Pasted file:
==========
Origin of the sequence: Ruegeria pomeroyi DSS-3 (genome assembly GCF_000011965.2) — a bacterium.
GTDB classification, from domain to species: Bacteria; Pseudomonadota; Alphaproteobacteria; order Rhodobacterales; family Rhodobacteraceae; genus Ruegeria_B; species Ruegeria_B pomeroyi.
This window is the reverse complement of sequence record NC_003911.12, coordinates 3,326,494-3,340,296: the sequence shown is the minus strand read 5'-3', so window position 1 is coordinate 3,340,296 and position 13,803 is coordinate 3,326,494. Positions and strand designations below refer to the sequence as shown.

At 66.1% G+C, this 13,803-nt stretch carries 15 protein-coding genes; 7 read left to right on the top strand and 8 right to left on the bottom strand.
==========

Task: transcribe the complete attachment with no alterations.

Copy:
Origin of the sequence: Ruegeria pomeroyi DSS-3 (genome assembly GCF_000011965.2) — a bacterium.
GTDB classification, from domain to species: Bacteria; Pseudomonadota; Alphaproteobacteria; order Rhodobacterales; family Rhodobacteraceae; genus Ruegeria_B; species Ruegeria_B pomeroyi.
This window is the reverse complement of sequence record NC_003911.12, coordinates 3,326,494-3,340,296: the sequence shown is the minus strand read 5'-3', so window position 1 is coordinate 3,340,296 and position 13,803 is coordinate 3,326,494. Positions and strand designations below refer to the sequence as shown.

At 66.1% G+C, this 13,803-nt stretch carries 15 protein-coding genes; 7 read left to right on the top strand and 8 right to left on the bottom strand.